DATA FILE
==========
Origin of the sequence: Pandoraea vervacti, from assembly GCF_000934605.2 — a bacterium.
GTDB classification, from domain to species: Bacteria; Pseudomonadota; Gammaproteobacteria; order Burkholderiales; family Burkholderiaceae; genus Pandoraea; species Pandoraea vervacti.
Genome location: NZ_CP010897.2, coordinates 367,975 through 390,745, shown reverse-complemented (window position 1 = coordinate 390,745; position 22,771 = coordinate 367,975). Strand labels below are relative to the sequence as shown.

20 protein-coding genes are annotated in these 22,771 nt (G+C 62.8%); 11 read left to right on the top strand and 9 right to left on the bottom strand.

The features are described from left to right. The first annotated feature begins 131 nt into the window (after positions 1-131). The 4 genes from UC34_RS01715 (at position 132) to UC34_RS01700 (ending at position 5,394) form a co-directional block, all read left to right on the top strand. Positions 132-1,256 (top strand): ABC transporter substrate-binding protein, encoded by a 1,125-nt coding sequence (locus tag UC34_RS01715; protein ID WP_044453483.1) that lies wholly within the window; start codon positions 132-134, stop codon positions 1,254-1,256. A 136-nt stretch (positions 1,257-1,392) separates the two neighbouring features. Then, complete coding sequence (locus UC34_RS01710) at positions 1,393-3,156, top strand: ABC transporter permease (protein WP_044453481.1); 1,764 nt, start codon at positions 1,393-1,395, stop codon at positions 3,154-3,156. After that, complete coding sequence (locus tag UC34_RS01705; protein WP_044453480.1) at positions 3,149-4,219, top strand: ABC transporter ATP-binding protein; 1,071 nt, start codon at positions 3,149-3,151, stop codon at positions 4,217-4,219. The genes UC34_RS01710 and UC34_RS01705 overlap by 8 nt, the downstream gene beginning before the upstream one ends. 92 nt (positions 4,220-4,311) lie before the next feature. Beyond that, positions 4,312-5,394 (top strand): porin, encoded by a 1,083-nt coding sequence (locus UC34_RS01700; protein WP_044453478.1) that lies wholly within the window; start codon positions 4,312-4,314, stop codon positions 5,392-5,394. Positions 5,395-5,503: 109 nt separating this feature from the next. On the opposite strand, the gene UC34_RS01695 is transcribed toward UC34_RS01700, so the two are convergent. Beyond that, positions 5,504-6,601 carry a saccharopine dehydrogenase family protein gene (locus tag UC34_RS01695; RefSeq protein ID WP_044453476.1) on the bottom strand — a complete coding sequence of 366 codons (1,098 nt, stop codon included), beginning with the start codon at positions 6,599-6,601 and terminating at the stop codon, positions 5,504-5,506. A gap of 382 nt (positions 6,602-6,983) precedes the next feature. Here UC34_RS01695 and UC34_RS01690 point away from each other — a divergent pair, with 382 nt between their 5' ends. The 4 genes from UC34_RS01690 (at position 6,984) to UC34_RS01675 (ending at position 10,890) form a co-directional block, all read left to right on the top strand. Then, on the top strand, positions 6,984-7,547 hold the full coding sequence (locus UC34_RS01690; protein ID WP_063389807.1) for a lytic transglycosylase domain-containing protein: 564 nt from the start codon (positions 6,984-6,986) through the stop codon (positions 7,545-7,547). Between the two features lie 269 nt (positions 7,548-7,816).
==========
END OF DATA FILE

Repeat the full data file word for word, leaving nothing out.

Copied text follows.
Origin of the sequence: Pandoraea vervacti, from assembly GCF_000934605.2 — a bacterium.
GTDB classification, from domain to species: Bacteria; Pseudomonadota; Gammaproteobacteria; order Burkholderiales; family Burkholderiaceae; genus Pandoraea; species Pandoraea vervacti.
Genome location: NZ_CP010897.2, coordinates 367,975 through 390,745, shown reverse-complemented (window position 1 = coordinate 390,745; position 22,771 = coordinate 367,975). Strand labels below are relative to the sequence as shown.

20 protein-coding genes are annotated in these 22,771 nt (G+C 62.8%); 11 read left to right on the top strand and 9 right to left on the bottom strand.

The features are described from left to right. The first annotated feature begins 131 nt into the window (after positions 1-131). The 4 genes from UC34_RS01715 (at position 132) to UC34_RS01700 (ending at position 5,394) form a co-directional block, all read left to right on the top strand. Positions 132-1,256 (top strand): ABC transporter substrate-binding protein, encoded by a 1,125-nt coding sequence (locus tag UC34_RS01715; protein ID WP_044453483.1) that lies wholly within the window; start codon positions 132-134, stop codon positions 1,254-1,256. A 136-nt stretch (positions 1,257-1,392) separates the two neighbouring features. Then, complete coding sequence (locus UC34_RS01710) at positions 1,393-3,156, top strand: ABC transporter permease (protein WP_044453481.1); 1,764 nt, start codon at positions 1,393-1,395, stop codon at positions 3,154-3,156. After that, complete coding sequence (locus tag UC34_RS01705; protein WP_044453480.1) at positions 3,149-4,219, top strand: ABC transporter ATP-binding protein; 1,071 nt, start codon at positions 3,149-3,151, stop codon at positions 4,217-4,219. The genes UC34_RS01710 and UC34_RS01705 overlap by 8 nt, the downstream gene beginning before the upstream one ends. 92 nt (positions 4,220-4,311) lie before the next feature. Beyond that, positions 4,312-5,394 (top strand): porin, encoded by a 1,083-nt coding sequence (locus UC34_RS01700; protein WP_044453478.1) that lies wholly within the window; start codon positions 4,312-4,314, stop codon positions 5,392-5,394. Positions 5,395-5,503: 109 nt separating this feature from the next. On the opposite strand, the gene UC34_RS01695 is transcribed toward UC34_RS01700, so the two are convergent. Beyond that, positions 5,504-6,601 carry a saccharopine dehydrogenase family protein gene (locus tag UC34_RS01695; RefSeq protein ID WP_044453476.1) on the bottom strand — a complete coding sequence of 366 codons (1,098 nt, stop codon included), beginning with the start codon at positions 6,599-6,601 and terminating at the stop codon, positions 5,504-5,506. A gap of 382 nt (positions 6,602-6,983) precedes the next feature. Here UC34_RS01695 and UC34_RS01690 point away from each other — a divergent pair, with 382 nt between their 5' ends. The 4 genes from UC34_RS01690 (at position 6,984) to UC34_RS01675 (ending at position 10,890) form a co-directional block, all read left to right on the top strand. Then, on the top strand, positions 6,984-7,547 hold the full coding sequence (locus UC34_RS01690; protein ID WP_063389807.1) for a lytic transglycosylase domain-containing protein: 564 nt from the start codon (positions 6,984-6,986) through the stop codon (positions 7,545-7,547). Between the two features lie 269 nt (positions 7,548-7,816).